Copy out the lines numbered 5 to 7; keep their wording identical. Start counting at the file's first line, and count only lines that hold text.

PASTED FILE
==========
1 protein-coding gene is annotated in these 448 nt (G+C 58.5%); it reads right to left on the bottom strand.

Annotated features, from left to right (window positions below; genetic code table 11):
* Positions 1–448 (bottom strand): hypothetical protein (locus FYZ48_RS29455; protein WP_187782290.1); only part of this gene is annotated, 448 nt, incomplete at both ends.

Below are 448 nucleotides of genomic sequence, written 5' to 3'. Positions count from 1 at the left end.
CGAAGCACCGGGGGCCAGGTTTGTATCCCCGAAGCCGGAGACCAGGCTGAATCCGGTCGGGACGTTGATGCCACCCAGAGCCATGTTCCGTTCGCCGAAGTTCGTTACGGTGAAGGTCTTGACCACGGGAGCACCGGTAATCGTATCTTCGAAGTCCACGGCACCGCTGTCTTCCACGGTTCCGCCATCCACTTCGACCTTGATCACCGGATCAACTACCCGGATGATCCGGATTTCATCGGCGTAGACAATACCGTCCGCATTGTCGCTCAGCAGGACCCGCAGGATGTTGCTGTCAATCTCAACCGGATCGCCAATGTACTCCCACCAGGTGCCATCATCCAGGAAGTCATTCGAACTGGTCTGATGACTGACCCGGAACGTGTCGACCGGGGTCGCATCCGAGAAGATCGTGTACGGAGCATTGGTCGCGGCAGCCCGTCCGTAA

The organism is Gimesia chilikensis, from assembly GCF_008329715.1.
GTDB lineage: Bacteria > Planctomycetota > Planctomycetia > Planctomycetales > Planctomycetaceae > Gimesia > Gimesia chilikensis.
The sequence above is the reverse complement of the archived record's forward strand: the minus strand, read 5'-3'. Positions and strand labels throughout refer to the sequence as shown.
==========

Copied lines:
CGAAGCACCGGGGGCCAGGTTTGTATCCCCGAAGCCGGAGACCAGGCTGAATCCGGTCGGGACGTTGATGCCACCCAGAGCCATGTTCCGTTCGCCGAAGTTCGTTACGGTGAAGGTCTTGACCACGGGAGCACCGGTAATCGTATCTTCGAAGTCCACGGCACCGCTGTCTTCCACGGTTCCGCCATCCACTTCGACCTTGATCACCGGATCAACTACCCGGATGATCCGGATTTCATCGGCGTAGACAATACCGTCCGCATTGTCGCTCAGCAGGACCCGCAGGATGTTGCTGTCAATCTCAACCGGATCGCCAATGTACTCCCACCAGGTGCCATCATCCAGGAAGTCATTCGAACTGGTCTGATGACTGACCCGGAACGTGTCGACCGGGGTCGCATCCGAGAAGATCGTGTACGGAGCATTGGTCGCGGCAGCCCGTCCGTAA

The organism is Gimesia chilikensis, from assembly GCF_008329715.1.
GTDB lineage: Bacteria > Planctomycetota > Planctomycetia > Planctomycetales > Planctomycetaceae > Gimesia > Gimesia chilikensis.